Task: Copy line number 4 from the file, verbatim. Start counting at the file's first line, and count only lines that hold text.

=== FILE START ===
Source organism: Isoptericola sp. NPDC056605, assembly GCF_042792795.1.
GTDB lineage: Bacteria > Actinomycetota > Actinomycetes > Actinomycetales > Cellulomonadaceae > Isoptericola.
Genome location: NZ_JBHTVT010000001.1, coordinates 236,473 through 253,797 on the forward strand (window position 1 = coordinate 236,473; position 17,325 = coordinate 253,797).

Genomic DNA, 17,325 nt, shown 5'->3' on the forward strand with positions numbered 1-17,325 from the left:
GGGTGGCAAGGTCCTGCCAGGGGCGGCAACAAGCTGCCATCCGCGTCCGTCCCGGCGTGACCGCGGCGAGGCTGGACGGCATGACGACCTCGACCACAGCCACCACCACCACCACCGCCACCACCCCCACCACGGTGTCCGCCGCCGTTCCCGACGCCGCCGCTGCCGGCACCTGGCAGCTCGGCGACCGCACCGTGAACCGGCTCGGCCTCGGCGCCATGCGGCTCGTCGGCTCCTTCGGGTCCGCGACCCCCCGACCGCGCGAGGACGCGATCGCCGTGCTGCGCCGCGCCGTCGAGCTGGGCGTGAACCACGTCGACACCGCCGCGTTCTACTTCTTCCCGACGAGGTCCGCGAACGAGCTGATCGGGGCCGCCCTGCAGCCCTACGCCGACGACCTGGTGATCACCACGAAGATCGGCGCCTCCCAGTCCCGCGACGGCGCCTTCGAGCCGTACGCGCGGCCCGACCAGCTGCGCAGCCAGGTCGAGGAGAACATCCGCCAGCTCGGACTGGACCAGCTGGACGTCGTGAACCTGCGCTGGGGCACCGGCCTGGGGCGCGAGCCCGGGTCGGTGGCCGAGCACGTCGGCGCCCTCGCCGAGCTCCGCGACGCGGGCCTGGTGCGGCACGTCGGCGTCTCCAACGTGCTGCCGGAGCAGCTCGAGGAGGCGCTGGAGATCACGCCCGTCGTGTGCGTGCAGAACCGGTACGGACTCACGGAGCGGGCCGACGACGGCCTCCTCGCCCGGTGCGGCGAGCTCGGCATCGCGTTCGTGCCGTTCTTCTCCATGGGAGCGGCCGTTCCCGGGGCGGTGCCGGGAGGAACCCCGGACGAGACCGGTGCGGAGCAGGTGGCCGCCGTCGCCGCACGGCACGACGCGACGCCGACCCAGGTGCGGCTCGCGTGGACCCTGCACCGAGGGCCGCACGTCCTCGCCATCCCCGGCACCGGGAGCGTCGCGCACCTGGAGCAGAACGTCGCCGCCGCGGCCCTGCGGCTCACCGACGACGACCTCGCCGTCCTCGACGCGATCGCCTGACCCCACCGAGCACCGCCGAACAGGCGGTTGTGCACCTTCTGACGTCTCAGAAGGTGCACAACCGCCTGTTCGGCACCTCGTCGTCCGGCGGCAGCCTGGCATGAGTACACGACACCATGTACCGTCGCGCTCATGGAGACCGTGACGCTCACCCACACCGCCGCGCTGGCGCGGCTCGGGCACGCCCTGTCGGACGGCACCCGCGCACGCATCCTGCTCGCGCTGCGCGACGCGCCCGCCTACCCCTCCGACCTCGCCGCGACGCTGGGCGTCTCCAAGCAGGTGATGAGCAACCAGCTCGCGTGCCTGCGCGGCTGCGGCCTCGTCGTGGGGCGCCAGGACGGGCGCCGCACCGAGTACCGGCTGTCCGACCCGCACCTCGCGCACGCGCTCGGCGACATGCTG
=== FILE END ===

Genomic DNA, 17,325 nt, shown 5'->3' on the forward strand with positions numbered 1-17,325 from the left: